• LAO was also cautioned that, although the private bar is committed and dedicated, paralegals may behave differently and depart for “greener pastures” after gaining experience with LAO. Former consultants who become paralegals tend to charge a lot of money to the people in their communities and they would expect to earn good money working for LAO. If LAO intends to pay paralegals less than it pays lawyers, recruitment and retention of paralegals may not be easy. One member reported hearing of unlicensed paralegals charging $1,500 to file a notice in Federal Court. This culture is different (from the culture of refugee lawyers), and LAO needs to be aware of that fact.
  • Members also cautioned LAO against taking a kneejerk “the Law Society licenses them, so let’s use them” approach to expanding paralegal services. The Law Society is under a lot of pressure to make paralegals eligible to provide more of the services that lawyers provide. One member indicated having heard that the Law Society’s paralegal licensing requirements, in respect of English or French language skills, are more lax than those of another designated licensing body for paralegals in the province. Members voiced the opinion that the Law Society may not be overly concerned about whether refugees may be receiving incompetent or even fraudulent services. The reason why LAO was asked to create panel standards in the refugee law area in the first place was because the Law Society’s requirements were not felt by refugee lawyers to be stringent enough to ensure quality service for these vulnerable clients. One member cautioned that LAO should not allow the Law Society to “set the pace” for the use of paralegals in providing refugee law services because, although the Law Society talks about vulnerable people, in the member’s opinion they care more about trust funds than they care about refugees.
  • There were some questions about points listed on slide 17 of the Refugee Law Services Transformation slide deck. Members were interested in learning more about what LAO means by creating a “redefined role for refugee staff offices”. Also, some members said that they would be interested in learning more about potential alternative fee arrangements for lawyers providing refugee law services. In 2009, during one of the Attorney General`s advisory committee meetings to discuss the allocation of new funding from the province, LAO’s President and CEO had suggested contracts as a possibility. It would be helpful to know what LAO is thinking about when it talks about alternative arrangements. Similarly, it would be helpful to hear LAO`s thinking on block fees. If these ideas could be fleshed out by LAO, lawyers may be interested. The Chair advised that the future role of staff offices and alternative fee arrangements were topics of consideration at LAO, but that no specific proposals have yet come forward to the Board. LAO will come back to the committee when something more specific has been developed.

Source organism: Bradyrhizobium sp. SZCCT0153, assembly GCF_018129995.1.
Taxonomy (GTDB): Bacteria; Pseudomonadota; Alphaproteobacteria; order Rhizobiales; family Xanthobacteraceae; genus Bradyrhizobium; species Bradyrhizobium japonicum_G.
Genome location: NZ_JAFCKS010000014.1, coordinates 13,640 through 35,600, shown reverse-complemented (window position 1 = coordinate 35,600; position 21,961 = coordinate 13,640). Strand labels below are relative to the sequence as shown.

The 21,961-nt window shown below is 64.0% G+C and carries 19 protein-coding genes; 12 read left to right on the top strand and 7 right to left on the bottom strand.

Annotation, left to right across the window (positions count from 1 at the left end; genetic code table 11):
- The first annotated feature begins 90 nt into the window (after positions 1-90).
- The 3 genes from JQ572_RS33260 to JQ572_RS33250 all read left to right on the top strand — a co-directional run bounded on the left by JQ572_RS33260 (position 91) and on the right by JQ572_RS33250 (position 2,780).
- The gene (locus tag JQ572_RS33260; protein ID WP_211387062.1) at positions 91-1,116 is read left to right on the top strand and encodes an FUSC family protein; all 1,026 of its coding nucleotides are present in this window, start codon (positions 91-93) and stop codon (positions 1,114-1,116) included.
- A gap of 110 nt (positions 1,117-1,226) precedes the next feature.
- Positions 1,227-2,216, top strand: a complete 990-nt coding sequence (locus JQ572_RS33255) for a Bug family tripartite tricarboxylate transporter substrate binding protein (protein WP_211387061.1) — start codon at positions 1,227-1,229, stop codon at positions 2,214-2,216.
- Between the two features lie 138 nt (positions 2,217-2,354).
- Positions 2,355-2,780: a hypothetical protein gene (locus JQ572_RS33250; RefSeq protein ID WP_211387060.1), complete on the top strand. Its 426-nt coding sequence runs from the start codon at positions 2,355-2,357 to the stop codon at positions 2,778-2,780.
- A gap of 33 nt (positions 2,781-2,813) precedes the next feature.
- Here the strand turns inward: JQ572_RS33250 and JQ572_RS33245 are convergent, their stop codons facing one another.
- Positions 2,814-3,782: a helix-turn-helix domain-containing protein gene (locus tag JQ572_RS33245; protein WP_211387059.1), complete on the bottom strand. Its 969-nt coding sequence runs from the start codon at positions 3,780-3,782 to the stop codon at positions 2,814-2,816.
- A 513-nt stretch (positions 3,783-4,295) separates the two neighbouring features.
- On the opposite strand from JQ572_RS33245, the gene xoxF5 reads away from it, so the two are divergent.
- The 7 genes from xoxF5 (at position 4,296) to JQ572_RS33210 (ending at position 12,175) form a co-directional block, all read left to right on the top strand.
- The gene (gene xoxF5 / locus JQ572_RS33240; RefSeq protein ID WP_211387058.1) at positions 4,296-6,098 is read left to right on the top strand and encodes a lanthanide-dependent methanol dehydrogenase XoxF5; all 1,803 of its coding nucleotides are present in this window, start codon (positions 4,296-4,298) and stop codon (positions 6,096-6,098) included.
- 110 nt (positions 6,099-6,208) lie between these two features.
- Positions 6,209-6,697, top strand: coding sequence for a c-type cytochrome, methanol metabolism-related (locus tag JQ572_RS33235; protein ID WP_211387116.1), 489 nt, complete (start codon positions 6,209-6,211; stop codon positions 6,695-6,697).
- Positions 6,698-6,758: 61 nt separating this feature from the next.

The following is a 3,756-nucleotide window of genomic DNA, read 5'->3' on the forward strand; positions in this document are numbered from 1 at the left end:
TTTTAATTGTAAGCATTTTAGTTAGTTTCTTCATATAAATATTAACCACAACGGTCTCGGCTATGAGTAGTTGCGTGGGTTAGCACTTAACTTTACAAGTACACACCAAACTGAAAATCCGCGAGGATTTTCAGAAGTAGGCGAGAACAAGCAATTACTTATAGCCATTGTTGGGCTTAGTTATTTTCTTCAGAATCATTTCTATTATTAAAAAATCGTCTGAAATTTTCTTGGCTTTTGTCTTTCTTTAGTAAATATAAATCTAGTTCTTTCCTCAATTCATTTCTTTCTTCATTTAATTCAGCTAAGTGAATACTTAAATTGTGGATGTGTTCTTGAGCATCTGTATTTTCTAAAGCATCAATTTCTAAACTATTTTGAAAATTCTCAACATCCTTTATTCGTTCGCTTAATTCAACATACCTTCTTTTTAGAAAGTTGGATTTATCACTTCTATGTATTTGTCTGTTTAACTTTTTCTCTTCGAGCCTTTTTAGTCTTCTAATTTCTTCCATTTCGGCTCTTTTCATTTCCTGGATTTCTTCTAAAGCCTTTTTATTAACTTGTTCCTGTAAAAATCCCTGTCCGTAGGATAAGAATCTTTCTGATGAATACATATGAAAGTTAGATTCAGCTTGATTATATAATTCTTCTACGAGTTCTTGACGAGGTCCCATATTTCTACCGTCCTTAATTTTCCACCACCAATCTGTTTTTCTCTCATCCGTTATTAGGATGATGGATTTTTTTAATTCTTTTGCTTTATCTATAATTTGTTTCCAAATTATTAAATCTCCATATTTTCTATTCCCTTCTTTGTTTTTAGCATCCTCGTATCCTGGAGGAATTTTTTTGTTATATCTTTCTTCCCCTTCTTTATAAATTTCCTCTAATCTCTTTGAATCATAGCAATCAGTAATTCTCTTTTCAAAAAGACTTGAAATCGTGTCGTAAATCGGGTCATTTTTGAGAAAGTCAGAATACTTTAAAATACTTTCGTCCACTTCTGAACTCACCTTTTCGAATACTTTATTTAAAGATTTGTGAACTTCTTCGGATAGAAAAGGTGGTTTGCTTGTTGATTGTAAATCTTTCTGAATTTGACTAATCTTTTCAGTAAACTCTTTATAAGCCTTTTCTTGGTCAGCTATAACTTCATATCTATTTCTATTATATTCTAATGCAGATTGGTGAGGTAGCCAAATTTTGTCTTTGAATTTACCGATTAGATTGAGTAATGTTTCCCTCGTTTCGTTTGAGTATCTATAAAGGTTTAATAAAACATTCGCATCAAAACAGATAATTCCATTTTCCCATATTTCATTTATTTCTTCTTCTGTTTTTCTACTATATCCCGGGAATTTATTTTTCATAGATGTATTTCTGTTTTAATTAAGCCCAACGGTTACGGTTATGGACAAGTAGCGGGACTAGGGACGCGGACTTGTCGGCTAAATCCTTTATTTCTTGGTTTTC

• The idea of streaming French-speaking clients to the Centre Francophone clinic was raised by a member, who asked whether these clients would be offered a choice before being streamed. LAO will follow up and respond. The point was made by another member that the Francophone private bar is very small, and if they can no longer get certificate work LAO risks losing some very experienced lawyers. It is important to note that many of the refugees that are coming to Canada now are Francophone.
  • Members asked questions about materials that they had seen posted on LAO’s website. One member asked about a reference on the website to the Refugee Law Office becoming a “Centre of Excellence”. Another member was concerned about the fact that information on the website suggests that LAO plans to use the DCO list in merit screening, suggesting that most applicants from DCO countries would be denied coverage, even though the materials circulated to the committee for this meeting state the opposite, that the DCO list will not be used. The Chair said that it would be difficult to provide precise answers about materials that are on the website without seeing them. However, the reduction in costs for refugee services means that LAO is now looking at making more modest changes than were formerly under consideration. Members advised that if this is the case, LAO needs to communicate its change in direction more clearly. There is a perception out there that the federal government is telling refugees “Don’t come to Canada” and that Ontario is getting ready to do the same thing. If something posted on the website is no longer true, it should be removed. LAO was urged to improve its communications.